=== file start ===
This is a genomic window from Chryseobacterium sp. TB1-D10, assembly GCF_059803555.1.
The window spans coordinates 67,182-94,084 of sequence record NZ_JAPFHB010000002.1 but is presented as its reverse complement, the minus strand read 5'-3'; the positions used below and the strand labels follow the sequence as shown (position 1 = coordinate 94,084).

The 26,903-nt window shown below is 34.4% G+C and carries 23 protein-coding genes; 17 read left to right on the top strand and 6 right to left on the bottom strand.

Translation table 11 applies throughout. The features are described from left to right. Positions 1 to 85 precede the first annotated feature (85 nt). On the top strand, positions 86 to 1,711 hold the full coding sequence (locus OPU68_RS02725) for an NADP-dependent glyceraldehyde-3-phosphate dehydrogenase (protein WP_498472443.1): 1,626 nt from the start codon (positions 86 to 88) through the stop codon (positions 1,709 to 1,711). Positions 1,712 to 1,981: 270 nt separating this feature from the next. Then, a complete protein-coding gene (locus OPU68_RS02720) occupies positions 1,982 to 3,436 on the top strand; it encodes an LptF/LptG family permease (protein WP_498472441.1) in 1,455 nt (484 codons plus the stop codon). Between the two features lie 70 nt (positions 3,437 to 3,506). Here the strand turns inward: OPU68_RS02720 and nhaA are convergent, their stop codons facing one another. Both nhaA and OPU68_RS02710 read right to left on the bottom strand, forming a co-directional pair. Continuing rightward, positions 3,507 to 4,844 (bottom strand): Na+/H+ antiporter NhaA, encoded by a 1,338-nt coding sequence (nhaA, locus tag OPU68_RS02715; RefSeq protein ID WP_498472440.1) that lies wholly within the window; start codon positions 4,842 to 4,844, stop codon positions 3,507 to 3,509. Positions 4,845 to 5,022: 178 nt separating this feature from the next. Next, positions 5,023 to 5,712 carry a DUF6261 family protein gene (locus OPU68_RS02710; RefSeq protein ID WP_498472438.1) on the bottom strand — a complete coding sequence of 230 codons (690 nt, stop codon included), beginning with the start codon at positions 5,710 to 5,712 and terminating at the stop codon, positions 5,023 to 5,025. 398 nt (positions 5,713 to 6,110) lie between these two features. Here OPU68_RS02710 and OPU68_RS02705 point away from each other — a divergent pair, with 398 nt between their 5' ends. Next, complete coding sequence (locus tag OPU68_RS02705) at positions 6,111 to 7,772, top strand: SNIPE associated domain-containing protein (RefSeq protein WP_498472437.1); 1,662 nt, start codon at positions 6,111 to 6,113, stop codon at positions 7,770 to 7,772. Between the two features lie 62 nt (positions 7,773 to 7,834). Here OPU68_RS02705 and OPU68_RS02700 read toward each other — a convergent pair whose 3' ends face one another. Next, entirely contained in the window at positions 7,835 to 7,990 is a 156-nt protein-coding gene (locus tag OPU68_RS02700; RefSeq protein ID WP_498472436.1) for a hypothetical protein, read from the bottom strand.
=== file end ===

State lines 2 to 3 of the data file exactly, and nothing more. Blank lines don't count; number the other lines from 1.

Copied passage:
The window spans coordinates 67,182-94,084 of sequence record NZ_JAPFHB010000002.1 but is presented as its reverse complement, the minus strand read 5'-3'; the positions used below and the strand labels follow the sequence as shown (position 1 = coordinate 94,084).

The 26,903-nt window shown below is 34.4% G+C and carries 23 protein-coding genes; 17 read left to right on the top strand and 6 right to left on the bottom strand.